Insights to the phase solubility diagrams of flurbiprofen with inclusion complex

Oktay A. N.

JOURNAL OF RESEARCH IN PHARMACY, vol.25, no.2, pp.196-208, 2021 (ESCI) identifier identifier

  • Publication Type: Article / Article
  • Volume: 25 Issue: 2
  • Publication Date: 2021
  • Doi Number: 10.29228/jrp.10
  • Journal Indexes: Emerging Sources Citation Index (ESCI), Scopus, TR DİZİN (ULAKBİM)
  • Page Numbers: pp.196-208
  • Gazi University Affiliated: Yes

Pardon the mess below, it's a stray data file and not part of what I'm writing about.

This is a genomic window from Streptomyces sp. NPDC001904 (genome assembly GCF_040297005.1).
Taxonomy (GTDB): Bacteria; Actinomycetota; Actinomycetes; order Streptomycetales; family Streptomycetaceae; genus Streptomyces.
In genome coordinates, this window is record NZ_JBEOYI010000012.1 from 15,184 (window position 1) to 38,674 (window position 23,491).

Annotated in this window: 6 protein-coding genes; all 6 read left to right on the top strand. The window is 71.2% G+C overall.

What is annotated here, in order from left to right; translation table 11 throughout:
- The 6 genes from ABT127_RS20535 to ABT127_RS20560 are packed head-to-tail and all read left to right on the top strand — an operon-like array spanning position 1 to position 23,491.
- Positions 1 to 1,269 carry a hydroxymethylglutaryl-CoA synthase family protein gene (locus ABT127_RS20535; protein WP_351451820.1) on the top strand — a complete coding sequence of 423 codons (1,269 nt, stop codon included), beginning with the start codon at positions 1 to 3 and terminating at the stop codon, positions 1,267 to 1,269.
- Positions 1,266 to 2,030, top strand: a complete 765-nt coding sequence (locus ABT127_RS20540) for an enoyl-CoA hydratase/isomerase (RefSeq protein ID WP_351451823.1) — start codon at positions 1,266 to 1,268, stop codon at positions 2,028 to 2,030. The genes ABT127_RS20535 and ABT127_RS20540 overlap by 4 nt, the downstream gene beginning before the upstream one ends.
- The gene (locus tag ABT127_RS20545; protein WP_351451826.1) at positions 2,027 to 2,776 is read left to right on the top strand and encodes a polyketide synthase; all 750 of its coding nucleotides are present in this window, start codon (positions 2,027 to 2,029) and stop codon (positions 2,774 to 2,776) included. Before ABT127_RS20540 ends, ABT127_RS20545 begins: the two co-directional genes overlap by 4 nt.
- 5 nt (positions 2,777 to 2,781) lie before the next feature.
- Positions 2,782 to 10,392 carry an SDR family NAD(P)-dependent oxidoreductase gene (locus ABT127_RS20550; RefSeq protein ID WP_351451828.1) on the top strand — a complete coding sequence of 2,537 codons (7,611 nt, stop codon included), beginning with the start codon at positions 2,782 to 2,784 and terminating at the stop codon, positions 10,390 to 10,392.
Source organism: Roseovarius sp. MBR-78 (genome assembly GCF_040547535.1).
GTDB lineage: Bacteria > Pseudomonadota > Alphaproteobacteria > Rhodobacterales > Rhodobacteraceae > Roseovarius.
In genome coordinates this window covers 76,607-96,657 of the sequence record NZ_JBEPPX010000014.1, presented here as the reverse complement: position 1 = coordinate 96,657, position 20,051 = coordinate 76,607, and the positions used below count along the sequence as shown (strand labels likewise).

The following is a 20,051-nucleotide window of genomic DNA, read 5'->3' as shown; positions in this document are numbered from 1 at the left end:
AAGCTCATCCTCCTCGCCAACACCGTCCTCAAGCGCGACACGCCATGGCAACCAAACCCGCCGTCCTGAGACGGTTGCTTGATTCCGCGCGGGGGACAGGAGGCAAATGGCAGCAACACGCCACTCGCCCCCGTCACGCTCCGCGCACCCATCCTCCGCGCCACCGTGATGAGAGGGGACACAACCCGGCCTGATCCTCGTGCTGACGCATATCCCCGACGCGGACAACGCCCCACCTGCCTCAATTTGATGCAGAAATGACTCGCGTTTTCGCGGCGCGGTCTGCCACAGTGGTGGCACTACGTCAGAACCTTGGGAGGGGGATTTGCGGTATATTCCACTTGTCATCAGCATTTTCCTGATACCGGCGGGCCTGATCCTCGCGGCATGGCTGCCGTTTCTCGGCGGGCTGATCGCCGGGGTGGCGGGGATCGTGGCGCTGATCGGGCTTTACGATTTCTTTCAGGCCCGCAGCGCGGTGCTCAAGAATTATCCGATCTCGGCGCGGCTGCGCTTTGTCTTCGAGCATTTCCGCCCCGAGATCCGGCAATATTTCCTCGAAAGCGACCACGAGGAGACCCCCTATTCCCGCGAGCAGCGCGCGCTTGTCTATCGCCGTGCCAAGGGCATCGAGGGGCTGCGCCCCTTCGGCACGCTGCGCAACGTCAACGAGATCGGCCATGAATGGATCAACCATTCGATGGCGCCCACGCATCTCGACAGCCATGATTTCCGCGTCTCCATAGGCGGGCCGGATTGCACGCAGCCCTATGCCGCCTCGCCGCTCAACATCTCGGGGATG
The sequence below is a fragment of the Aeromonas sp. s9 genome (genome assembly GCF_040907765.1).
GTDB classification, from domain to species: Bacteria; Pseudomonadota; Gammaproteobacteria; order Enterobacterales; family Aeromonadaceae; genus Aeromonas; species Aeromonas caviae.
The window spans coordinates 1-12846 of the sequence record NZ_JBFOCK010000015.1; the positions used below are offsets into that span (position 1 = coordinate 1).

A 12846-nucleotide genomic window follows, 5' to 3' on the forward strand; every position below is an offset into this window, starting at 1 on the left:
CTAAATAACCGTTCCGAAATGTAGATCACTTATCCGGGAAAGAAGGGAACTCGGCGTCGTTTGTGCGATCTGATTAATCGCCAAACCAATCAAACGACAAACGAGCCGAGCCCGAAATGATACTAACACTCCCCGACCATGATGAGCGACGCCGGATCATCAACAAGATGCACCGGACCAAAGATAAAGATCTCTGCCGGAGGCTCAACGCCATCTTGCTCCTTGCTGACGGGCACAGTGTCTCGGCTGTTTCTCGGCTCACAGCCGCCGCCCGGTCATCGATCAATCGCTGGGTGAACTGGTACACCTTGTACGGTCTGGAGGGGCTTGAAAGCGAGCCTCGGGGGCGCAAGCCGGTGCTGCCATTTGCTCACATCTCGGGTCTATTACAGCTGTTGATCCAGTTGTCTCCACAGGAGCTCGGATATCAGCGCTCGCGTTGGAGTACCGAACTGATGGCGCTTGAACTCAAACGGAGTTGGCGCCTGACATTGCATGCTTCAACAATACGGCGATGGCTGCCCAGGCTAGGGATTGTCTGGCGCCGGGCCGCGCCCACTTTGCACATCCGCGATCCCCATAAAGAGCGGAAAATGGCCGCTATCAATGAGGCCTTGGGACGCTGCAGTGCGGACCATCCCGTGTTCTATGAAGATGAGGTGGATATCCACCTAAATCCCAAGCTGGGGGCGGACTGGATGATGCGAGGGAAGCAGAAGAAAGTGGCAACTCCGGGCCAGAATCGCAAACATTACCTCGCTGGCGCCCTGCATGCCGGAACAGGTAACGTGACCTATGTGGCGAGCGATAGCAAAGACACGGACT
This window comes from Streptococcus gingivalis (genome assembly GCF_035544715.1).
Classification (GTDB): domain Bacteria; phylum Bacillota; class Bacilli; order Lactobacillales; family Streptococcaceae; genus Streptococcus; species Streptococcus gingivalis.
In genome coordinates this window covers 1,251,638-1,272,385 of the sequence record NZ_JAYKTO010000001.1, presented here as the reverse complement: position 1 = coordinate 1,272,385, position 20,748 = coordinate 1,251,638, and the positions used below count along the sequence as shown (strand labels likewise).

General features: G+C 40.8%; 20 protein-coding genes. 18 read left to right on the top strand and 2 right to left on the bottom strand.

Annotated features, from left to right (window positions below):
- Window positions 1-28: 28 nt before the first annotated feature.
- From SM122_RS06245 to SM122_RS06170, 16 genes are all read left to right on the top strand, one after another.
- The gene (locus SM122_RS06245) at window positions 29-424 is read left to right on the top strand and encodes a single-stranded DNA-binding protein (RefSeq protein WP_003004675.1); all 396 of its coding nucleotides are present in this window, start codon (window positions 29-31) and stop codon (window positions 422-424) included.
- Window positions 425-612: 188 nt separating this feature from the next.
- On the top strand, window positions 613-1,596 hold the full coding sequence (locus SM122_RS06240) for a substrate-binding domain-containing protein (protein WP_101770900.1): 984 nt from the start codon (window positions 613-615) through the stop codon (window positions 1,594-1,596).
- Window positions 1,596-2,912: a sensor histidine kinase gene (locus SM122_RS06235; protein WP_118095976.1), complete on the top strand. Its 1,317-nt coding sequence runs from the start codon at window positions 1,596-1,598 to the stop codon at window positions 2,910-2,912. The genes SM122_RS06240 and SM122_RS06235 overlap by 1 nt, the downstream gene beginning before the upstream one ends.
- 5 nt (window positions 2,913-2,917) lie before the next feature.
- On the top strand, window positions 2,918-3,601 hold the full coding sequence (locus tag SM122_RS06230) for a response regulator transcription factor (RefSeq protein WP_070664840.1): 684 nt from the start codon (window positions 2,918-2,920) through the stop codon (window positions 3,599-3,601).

Flurbiprofen (FB) is one of the nonsteroidal anti-inflammatory drugs with poor water solubility. Cyclodextrins have a special structure (hydrophobic inner phase and hydrophilic outer phase), which have been widely used to enhance the solubility and stability of drug substances in pharmaceutical applications. The present study is intended to improve the solubility of FB with the inclusion complexes assembled by using beta-cyclodextrin (beta-CD) and hydroxypropyl beta-cyclodextrin (HP beta-CD) and to perform the phase solubility studies to estimate the stability constant and complexation efficiency. The results of phase solubility studies showed that the FB/beta-CD complexes have B-s type and FB/HP beta-CD complexes have A(L) type profiles in both PBS and water media. The interaction forces between FB and HP beta-CD were stronger than FB and beta-CD for the formation of inclusion complex in water. Moreover, the complexation efficiency value of FB/HP beta-CD complex in water media was found higher than the FB/HP beta-CD complex in PBS media. These results of phase solubility studies absolutely demonstrated the advantage of HPP-CD instead of beta-CD to obtain the inclusion complex with 1:1 Molar ratio in water and to improve the apparent water solubility of FB. According to these results, the FB/HP beta-CD inclusion complex was prepared with the Freeze-drying method and it was achieved to enhance the water solubility of FB 52.6-fold with using HP beta-CD. In conclusion, the presence of the inclusion complex was successfully confirmed by differential scattering calorimetry, X-ray diffraction, scanning electron microscopy and fourier transform infrared analysis.